Volkswagen Gets Caught Cheating, What Effect Could This Have on the Euro?
- The world’s largest automaker Volkswagen admits to cheating on diesel emissions tests
- German equities are dragged down along with Volkswagen’s sharp share price slide
- If German exports slow, the ECB may find even more growth-related justification to ease policy
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The world’s largest automaker Volkswagen AG has been caught up in a scandal that exposed the company cheating on emissions tests on their diesel powered cars in the US. Since the incident came to light on Friday Volkswagen’s stock dropped nearly 25 percent. The loss in market value has erased about $17.6 billion in market capitalization, at the same time as the company is faced with potential fines estimating $25 billion. Losses for the company could add up if other countries follow suit, launching investigations that lead to further fines for emissions test cheating.
Volkswagen AG makes up approximately 3.5 percent of the Deutsche Boerse AG German Stock Index (DAX), which was down 4.93 percent since Monday. The news on Volkswagen has taken its toll on German equities considering the country’s economy is heavily export-oriented with 17.7 percent of those foreign shipments representing vehicle sales. Volkswagen AG will have to recall an estimated 11 million cars worldwide which will represent significant financial strain on the company. Given the scope of this scandal’s economic impact, it would not be difficult to aggravate concerns that investigations and trade relationships could ensnare other German automakers.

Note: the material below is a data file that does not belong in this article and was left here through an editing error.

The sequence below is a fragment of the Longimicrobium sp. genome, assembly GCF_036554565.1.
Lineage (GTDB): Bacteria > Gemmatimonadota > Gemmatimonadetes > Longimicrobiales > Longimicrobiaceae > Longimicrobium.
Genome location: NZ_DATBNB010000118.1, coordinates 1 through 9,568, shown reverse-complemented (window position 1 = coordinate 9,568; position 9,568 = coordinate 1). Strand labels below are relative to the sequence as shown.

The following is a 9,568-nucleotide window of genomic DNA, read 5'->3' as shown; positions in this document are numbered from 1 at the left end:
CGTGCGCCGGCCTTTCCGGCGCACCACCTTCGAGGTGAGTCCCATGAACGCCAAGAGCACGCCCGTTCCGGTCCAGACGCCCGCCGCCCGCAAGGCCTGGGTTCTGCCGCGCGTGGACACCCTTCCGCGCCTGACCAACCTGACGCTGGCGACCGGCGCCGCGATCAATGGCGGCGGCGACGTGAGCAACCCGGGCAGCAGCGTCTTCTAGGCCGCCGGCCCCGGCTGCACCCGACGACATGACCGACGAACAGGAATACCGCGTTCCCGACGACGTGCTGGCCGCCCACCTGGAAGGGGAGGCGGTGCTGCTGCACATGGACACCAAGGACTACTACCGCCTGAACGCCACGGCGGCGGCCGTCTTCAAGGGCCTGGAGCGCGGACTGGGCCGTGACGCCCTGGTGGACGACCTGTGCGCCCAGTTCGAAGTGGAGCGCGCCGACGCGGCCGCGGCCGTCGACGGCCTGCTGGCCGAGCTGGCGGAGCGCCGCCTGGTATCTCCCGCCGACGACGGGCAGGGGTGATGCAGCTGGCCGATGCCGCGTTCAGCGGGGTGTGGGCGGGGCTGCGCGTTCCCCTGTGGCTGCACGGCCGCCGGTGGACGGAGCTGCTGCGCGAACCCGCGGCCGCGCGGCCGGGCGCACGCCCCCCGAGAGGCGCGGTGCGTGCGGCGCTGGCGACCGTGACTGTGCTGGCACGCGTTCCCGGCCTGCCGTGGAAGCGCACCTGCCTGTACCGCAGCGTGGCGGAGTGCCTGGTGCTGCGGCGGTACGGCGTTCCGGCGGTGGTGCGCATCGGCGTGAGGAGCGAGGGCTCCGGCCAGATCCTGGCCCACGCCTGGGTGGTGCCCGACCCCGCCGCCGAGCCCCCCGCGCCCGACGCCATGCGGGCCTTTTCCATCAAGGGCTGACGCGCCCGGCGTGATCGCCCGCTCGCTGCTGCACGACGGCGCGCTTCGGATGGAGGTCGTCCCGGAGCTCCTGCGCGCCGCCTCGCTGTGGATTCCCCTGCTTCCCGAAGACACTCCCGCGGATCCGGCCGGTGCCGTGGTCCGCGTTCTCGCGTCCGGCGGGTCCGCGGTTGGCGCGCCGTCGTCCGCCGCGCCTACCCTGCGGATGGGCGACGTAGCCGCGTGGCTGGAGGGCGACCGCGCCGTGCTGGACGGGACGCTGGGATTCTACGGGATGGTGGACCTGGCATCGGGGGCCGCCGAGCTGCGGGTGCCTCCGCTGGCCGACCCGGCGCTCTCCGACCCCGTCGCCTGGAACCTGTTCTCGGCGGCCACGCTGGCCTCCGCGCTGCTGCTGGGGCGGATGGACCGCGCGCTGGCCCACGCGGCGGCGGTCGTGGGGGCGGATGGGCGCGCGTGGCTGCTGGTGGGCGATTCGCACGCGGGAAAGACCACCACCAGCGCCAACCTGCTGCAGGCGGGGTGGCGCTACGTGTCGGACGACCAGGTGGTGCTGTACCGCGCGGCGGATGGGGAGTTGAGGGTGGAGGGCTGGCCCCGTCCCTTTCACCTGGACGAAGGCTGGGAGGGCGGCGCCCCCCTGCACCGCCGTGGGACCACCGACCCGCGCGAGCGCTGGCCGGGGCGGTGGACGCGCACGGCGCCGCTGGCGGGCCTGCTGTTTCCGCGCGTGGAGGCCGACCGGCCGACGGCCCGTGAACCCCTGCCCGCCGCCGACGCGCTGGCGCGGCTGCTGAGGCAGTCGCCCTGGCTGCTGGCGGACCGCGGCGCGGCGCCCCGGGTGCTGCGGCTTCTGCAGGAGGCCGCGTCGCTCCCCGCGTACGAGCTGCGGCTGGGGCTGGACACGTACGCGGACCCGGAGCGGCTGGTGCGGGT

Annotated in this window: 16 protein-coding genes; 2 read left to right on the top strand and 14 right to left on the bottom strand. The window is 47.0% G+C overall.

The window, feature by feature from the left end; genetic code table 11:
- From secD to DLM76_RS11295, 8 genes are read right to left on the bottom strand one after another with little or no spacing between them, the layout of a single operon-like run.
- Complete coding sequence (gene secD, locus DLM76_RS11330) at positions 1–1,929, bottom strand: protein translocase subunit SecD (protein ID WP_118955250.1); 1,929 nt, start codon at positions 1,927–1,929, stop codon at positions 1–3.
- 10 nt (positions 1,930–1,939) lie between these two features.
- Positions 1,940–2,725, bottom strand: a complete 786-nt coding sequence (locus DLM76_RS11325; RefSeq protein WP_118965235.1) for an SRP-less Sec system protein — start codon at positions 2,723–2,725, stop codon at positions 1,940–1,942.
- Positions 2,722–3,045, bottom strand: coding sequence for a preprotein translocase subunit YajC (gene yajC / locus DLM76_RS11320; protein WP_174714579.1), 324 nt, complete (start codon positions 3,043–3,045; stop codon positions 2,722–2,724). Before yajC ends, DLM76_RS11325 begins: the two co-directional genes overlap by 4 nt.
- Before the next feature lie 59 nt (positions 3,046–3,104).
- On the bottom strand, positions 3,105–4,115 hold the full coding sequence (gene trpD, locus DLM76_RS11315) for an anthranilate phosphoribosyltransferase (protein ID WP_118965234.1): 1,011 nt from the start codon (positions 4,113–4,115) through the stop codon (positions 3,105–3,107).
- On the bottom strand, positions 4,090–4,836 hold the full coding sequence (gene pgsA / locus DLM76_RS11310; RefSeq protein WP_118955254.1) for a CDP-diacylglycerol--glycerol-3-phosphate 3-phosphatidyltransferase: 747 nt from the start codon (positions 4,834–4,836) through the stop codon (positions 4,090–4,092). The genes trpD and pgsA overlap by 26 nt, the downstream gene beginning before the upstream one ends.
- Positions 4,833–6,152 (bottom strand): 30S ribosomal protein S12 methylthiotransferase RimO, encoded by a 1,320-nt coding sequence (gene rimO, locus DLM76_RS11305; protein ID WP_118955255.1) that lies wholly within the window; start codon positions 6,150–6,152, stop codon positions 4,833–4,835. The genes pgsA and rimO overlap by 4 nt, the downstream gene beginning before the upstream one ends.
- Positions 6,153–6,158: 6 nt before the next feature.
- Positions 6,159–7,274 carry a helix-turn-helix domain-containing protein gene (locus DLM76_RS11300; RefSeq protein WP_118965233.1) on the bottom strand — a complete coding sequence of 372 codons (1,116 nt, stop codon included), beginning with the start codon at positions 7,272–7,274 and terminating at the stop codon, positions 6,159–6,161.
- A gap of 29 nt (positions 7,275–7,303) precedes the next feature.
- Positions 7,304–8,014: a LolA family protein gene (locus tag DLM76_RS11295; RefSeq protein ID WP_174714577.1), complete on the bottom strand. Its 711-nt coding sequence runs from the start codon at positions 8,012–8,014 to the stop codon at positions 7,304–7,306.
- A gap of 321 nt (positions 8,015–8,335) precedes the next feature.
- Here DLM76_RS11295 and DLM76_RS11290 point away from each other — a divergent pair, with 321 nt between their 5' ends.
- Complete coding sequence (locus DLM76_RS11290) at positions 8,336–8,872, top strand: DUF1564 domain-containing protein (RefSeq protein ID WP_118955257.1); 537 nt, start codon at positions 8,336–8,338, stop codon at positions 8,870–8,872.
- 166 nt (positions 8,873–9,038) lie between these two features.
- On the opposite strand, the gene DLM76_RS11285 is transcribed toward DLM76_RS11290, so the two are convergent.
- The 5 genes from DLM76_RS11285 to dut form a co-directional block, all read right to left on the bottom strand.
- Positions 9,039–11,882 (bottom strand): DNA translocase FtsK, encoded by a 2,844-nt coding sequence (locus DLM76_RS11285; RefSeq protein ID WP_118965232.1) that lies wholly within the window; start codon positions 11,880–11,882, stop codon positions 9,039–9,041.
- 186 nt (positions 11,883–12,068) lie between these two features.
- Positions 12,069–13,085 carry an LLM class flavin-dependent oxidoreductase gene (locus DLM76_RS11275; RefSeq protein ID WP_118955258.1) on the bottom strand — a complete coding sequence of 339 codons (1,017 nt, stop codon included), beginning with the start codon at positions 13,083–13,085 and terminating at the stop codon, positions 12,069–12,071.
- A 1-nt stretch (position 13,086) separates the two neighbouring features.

Germany is the largest economy within the Eurozone making up 29 percent of total Eurozone GDP. The country regularly runs trade surpluses primarily because of strong export of cars and other machinery. If the recent incident with Volkswagen in turn shows a marked impact on German auto exports, this could in turn reflect on the country’s broader trade health and subsequently GDP. The European Central Bank (ECB) has committed to maintaining an accommodative monetary policy of bond-buying Quantitative Easing program that is scheduled to stretch at least until September 2016. Recently, policy officials have stated that an upgrade of this stimulus program was an option if deemed necessary. If slow export growth takes effect within the Eurozone’s largest economy it might aide further in their decisions. The Euro has already felt the pressuresof the Greek debt crisis, with Germany being a main player due to its strong trade surpluses, and now the strongest player is facing possible issues from within.
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